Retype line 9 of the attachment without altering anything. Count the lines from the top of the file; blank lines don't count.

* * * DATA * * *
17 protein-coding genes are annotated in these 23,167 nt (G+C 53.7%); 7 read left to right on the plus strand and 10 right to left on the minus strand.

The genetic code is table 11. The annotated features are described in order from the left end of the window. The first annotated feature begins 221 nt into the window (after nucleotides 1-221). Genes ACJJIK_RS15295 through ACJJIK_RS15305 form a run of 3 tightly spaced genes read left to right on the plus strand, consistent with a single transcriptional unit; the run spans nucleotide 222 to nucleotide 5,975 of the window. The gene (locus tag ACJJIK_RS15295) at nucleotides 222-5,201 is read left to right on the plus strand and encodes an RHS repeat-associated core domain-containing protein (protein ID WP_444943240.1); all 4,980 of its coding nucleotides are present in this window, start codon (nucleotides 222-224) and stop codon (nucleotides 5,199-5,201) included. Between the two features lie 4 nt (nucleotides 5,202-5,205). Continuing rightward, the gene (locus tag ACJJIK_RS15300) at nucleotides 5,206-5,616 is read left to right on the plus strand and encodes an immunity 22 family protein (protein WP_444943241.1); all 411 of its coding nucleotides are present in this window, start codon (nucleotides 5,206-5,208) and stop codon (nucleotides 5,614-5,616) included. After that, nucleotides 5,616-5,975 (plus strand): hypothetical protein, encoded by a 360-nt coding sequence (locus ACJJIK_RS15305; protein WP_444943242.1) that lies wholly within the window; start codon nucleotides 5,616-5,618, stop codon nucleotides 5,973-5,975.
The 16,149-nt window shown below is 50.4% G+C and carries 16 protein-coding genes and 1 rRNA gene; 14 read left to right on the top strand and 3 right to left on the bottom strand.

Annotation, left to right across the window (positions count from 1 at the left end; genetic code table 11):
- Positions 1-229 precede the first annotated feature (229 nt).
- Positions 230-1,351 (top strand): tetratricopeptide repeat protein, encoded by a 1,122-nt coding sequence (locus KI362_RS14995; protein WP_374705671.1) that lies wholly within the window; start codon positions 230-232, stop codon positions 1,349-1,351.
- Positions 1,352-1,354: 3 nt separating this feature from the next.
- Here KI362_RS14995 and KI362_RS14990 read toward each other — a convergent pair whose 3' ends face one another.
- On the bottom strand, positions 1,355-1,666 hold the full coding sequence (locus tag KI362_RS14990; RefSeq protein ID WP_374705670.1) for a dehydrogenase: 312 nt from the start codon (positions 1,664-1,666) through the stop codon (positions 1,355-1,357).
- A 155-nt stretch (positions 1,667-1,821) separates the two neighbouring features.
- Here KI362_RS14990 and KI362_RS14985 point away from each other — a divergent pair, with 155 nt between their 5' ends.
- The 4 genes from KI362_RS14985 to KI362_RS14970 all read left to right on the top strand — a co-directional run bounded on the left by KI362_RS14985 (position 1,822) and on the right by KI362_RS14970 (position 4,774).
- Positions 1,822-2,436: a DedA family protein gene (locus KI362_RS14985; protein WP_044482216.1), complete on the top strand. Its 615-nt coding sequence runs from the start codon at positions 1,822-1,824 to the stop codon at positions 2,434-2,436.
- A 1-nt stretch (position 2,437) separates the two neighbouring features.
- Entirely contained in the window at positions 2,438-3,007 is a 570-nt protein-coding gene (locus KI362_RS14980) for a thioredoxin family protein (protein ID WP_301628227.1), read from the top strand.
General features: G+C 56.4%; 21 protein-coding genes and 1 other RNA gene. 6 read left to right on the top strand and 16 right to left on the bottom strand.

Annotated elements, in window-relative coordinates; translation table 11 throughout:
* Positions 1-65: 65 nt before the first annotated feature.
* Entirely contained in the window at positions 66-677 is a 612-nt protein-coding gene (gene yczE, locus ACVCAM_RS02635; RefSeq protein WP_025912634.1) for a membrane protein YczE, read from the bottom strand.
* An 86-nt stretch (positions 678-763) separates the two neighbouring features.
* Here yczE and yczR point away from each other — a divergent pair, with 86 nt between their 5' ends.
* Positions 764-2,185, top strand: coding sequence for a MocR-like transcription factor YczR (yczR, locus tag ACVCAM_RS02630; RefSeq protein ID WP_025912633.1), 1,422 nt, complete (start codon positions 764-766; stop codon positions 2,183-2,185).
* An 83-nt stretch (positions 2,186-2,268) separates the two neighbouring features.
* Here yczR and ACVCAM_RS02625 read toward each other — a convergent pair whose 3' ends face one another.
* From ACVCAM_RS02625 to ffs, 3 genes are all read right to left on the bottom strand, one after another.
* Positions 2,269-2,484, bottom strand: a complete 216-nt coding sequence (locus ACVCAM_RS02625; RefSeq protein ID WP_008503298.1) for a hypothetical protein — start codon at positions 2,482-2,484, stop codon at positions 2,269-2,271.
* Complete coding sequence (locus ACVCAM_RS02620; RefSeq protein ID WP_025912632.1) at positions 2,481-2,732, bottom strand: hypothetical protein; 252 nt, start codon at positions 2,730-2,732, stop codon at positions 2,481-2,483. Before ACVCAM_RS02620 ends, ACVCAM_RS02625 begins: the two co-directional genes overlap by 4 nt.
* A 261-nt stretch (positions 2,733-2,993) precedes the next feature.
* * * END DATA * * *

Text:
- On the bottom strand, positions 1,355-1,666 hold the full coding sequence (locus tag KI362_RS14990; RefSeq protein ID WP_374705670.1) for a dehydrogenase: 312 nt from the start codon (positions 1,664-1,666) through the stop codon (positions 1,355-1,357).